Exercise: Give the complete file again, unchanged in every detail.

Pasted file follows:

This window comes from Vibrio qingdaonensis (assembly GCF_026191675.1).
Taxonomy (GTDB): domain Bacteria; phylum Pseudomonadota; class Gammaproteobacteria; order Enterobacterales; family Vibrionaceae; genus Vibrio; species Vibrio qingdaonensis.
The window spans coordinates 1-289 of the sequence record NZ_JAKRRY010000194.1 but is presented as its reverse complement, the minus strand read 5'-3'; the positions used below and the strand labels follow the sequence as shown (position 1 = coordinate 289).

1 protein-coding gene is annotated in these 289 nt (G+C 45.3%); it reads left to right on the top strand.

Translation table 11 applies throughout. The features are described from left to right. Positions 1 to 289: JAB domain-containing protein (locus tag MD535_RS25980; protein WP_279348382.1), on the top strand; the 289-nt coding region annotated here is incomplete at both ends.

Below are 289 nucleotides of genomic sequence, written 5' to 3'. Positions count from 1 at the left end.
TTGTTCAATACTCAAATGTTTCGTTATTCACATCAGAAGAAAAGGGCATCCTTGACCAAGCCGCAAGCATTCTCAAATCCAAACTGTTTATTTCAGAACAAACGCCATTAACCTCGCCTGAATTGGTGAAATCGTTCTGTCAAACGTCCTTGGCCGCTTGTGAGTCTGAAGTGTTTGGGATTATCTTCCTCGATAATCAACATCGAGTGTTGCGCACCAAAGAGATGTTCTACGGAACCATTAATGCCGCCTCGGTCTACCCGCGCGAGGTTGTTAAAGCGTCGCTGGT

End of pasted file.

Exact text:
This window comes from Vibrio qingdaonensis (assembly GCF_026191675.1).
Taxonomy (GTDB): domain Bacteria; phylum Pseudomonadota; class Gammaproteobacteria; order Enterobacterales; family Vibrionaceae; genus Vibrio; species Vibrio qingdaonensis.
The window spans coordinates 1-289 of the sequence record NZ_JAKRRY010000194.1 but is presented as its reverse complement, the minus strand read 5'-3'; the positions used below and the strand labels follow the sequence as shown (position 1 = coordinate 289).

1 protein-coding gene is annotated in these 289 nt (G+C 45.3%); it reads left to right on the top strand.

Translation table 11 applies throughout. The features are described from left to right. Positions 1 to 289: JAB domain-containing protein (locus tag MD535_RS25980; protein WP_279348382.1), on the top strand; the 289-nt coding region annotated here is incomplete at both ends.

Below are 289 nucleotides of genomic sequence, written 5' to 3'. Positions count from 1 at the left end.
TTGTTCAATACTCAAATGTTTCGTTATTCACATCAGAAGAAAAGGGCATCCTTGACCAAGCCGCAAGCATTCTCAAATCCAAACTGTTTATTTCAGAACAAACGCCATTAACCTCGCCTGAATTGGTGAAATCGTTCTGTCAAACGTCCTTGGCCGCTTGTGAGTCTGAAGTGTTTGGGATTATCTTCCTCGATAATCAACATCGAGTGTTGCGCACCAAAGAGATGTTCTACGGAACCATTAATGCCGCCTCGGTCTACCCGCGCGAGGTTGTTAAAGCGTCGCTGGT